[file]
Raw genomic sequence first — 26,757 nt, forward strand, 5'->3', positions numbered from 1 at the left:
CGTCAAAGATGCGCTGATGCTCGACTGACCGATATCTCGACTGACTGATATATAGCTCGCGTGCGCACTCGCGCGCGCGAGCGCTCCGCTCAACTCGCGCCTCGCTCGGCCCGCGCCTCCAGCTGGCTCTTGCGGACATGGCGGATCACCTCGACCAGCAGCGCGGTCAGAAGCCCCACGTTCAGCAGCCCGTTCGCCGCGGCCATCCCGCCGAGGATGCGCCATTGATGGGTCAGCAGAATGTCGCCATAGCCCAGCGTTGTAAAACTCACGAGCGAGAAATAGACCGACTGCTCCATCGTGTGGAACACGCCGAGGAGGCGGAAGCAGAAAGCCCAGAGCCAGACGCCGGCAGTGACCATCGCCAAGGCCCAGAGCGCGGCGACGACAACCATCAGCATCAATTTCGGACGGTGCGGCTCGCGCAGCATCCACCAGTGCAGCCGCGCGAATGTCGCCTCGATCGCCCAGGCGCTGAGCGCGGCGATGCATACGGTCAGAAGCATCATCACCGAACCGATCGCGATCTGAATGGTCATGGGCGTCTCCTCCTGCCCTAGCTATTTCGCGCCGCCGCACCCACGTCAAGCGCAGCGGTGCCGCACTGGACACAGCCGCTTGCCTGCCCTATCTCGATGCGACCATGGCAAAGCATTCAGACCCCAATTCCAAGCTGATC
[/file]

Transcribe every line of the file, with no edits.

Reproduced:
Raw genomic sequence first — 26,757 nt, forward strand, 5'->3', positions numbered from 1 at the left:
CGTCAAAGATGCGCTGATGCTCGACTGACCGATATCTCGACTGACTGATATATAGCTCGCGTGCGCACTCGCGCGCGCGAGCGCTCCGCTCAACTCGCGCCTCGCTCGGCCCGCGCCTCCAGCTGGCTCTTGCGGACATGGCGGATCACCTCGACCAGCAGCGCGGTCAGAAGCCCCACGTTCAGCAGCCCGTTCGCCGCGGCCATCCCGCCGAGGATGCGCCATTGATGGGTCAGCAGAATGTCGCCATAGCCCAGCGTTGTAAAACTCACGAGCGAGAAATAGACCGACTGCTCCATCGTGTGGAACACGCCGAGGAGGCGGAAGCAGAAAGCCCAGAGCCAGACGCCGGCAGTGACCATCGCCAAGGCCCAGAGCGCGGCGACGACAACCATCAGCATCAATTTCGGACGGTGCGGCTCGCGCAGCATCCACCAGTGCAGCCGCGCGAATGTCGCCTCGATCGCCCAGGCGCTGAGCGCGGCGATGCATACGGTCAGAAGCATCATCACCGAACCGATCGCGATCTGAATGGTCATGGGCGTCTCCTCCTGCCCTAGCTATTTCGCGCCGCCGCACCCACGTCAAGCGCAGCGGTGCCGCACTGGACACAGCCGCTTGCCTGCCCTATCTCGATGCGACCATGGCAAAGCATTCAGACCCCAATTCCAAGCTGATC